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0519 Notes on Marco Polo : vol.1
Notes on Marco Polo : vol.1 / Page 519 (Grayscale High Resolution Image)

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doi: 10.20676/00000246
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183. COTTON   503

of Shàn ', i. e. Shàn-hsi). It is there prosperous and abundant, without any difference from its country of origin. Those who sow it derive great profit from it ... » Wang Chêng then quotes almost the whole of the passage in the Nung-sang chi-yao translated above, and concludes : « Cotton (mu-mien) is something the planting of which does not tell on the peasant's time; its production does not require much human effort. In regular succession it flowers and bears fruit; one may say it is floss without silkworms and cloth without hemp; moreover it can replace felt

and rugs, and help to save the cost of serge garments (   A i-ho, probably a wrong reading

instead of   A ch'iu-ho, ' furs and serge ', as in 21, 16 a). One may say it combines the advan-

tages of north and south. » It will be noticed that, while Wang Chêng marks cotton cultivation as a « recent » acquisition, it was already in general practice in Fu-chien, and had been introduced not only into Chiang-su, but also into Shàn-hsi. North-western China is here mentioned for the first time as a cotton-growing region. Although Wang Chêng's text would almost imply that, even to Shàn-hsi, the seeds had come from the south, it may well be that, in fact, the Shàn-hsi cotton growers were indebted to their near neighbours of Turfan.

Wang Chêng's illustrated notices on the method of preparing cotton after the « fruit » has been taken from the plant (each of which ends with a mnemotechnic verse) are mainly interesting in showing that an elaborate technique was already in full swing in 1313. But the introduction to these notices adds some information of historical value (21, 16 a) : «After ' the mulberry land had silkworms ' ( (_ ; , a quotation from the Shu thing; cf. LEGGE, Chinese Classics, III, 99), people have cared only for cocoons and their floss silk, and have known nothing about the use of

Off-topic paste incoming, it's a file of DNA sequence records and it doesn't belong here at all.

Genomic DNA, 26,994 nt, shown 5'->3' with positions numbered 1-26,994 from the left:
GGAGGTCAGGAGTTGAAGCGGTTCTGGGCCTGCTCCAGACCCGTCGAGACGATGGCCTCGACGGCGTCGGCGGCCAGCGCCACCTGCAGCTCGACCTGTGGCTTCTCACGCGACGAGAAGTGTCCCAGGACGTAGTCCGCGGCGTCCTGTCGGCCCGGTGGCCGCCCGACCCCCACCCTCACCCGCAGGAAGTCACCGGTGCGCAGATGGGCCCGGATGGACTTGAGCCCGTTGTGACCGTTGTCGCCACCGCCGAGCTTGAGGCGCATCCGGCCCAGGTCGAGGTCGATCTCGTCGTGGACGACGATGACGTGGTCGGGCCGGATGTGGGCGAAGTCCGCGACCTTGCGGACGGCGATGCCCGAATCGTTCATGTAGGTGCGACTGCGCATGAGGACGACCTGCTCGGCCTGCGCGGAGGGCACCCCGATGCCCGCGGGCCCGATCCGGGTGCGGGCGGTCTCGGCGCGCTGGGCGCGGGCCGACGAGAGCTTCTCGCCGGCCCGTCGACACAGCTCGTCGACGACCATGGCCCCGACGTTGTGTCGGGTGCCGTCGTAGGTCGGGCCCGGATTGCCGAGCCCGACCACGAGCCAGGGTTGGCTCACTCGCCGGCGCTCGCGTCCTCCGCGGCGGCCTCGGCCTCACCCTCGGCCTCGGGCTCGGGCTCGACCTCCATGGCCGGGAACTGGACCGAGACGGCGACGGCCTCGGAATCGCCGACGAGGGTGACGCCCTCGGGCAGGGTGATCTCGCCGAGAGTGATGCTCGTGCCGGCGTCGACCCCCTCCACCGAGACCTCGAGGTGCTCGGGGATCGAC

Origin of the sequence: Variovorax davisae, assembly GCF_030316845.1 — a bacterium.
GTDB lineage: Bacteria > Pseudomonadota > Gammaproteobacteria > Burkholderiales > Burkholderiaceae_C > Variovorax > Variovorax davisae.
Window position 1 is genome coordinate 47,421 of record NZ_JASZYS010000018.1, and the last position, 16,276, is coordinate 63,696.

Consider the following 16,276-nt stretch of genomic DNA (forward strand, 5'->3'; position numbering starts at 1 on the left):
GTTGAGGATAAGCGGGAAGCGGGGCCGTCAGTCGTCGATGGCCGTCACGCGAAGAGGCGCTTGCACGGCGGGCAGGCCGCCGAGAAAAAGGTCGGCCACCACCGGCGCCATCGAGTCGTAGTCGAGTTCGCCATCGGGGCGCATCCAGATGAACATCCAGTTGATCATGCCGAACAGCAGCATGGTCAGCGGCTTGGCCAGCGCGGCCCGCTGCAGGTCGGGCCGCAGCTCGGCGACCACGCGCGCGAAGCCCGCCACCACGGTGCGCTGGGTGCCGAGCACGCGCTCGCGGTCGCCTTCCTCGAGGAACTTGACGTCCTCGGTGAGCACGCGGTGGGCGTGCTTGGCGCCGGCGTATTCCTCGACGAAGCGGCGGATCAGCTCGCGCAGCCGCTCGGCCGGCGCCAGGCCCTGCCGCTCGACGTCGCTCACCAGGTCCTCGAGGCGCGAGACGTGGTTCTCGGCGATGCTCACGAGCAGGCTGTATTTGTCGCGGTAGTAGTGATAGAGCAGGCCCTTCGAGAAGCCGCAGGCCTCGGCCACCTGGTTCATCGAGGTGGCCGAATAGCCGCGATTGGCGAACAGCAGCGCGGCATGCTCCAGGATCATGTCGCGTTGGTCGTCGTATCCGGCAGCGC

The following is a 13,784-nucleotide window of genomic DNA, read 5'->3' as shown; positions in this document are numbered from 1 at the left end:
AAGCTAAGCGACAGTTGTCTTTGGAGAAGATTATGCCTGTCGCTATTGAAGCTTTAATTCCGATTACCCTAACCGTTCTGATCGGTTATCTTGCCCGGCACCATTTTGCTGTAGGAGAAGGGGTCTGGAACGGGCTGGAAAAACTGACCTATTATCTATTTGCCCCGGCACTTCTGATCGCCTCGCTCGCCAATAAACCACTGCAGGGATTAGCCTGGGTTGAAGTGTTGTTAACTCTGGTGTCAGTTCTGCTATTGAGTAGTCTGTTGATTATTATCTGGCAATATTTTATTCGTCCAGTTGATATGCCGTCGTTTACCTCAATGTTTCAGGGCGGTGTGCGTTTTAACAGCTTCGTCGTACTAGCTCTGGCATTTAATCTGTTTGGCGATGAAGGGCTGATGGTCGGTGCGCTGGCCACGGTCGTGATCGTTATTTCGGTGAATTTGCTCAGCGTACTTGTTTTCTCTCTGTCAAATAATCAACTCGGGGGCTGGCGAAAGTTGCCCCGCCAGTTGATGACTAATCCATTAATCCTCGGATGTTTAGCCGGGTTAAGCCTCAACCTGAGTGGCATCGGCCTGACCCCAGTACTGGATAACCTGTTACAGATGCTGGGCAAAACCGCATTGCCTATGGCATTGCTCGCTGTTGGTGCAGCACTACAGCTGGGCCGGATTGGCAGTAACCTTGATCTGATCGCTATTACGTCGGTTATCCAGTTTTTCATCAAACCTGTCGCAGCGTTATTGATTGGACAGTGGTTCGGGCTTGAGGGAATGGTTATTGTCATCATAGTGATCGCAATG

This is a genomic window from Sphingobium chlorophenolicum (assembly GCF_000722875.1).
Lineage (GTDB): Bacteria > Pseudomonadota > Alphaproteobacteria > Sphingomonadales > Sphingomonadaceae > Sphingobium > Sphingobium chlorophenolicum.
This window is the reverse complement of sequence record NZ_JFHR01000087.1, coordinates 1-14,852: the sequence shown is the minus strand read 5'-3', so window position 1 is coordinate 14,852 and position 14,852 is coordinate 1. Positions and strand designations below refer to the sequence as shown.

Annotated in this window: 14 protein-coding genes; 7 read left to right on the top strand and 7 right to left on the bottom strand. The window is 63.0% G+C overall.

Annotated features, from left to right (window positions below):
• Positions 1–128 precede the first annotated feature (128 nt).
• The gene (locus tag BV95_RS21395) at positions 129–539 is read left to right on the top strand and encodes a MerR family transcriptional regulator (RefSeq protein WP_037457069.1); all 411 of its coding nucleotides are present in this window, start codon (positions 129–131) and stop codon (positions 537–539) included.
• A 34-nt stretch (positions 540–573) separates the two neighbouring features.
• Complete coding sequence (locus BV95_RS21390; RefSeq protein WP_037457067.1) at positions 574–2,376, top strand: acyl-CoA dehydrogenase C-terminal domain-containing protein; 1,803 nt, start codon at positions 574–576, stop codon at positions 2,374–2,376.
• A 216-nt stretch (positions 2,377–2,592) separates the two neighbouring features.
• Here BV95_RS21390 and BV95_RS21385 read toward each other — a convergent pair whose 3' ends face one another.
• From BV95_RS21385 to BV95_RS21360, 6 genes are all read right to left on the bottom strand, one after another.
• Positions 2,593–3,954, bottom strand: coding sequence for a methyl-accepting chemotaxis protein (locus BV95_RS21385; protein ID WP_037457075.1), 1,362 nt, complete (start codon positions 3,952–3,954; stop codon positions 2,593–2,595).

cotton (mu-mien). Cotton was produced south of the sea (   j hai-nan; or ' in Hai-nan ' ); the
method of planting and manufacturing it came north gradually. Chiang and Huai (= Chê-chiang,

Chiang-su, and An-hui) as well as )J(   Ch'uan and Shu (= Ssû-ch'uan) had profited from it, and
when south and north were united (i. e. when the Mongols had conquered the Sung dominions), traders sold it in the north, so that the wearing of it gradually developed. It is called â ,ro chi pu (' chi cloth ', abbreviated from chi-pei pu) and mien pu (' mien cloth ' = ' mu-mien cloth '). [Here Wang Chêng quotes in a note the passage from the pseudo-I-wu chih I have discussed above; (cf. supra, p. 439); he then goes on :] In the making of [cotton] strips, there are fixed sizes in length and breadth (as there are for silk). In softness, denseness, lightness, and warmth, [cotton] can equal silken fabrics (tsêng-po) ; it is also used for plush garments, rugs, and satins, which can

take the place of the real articles. P'ei Yüan's Kuang chou chi says (cf. supra, p. 462) : ' The southern Barbarians (Man-i) have no silkworms, but pluck mu-mien to make floss (hsü) '.

Moreover, according to the   :►   Chu fan tsa-chih (this refers to Chao Ju-kua's Chu fan

chih, but it is a summary of Chao's information, not a word for word quotation), mu-mien is produced by the chi-pei tree (mu); such kingdoms like Chan-ch'êng ( = Champa) and Shê-p'o

(= Java) all have it. At the present time it has become already one of the valued things of China,

but there is not enough of it, apart from what comes from its place of origin. If we compare it with mulberry and silkworms, one does not have the trouble of plucking [the leaves] and breeding [the worm], and there is certainty of reaping; if compared with hemp and ramie, it spares the work of twisting and connecting [the threads], and has the advantage of warding off the cold. One may say that it is cloth (pu) without hemp, and floss (hsü) without cocoons. Although it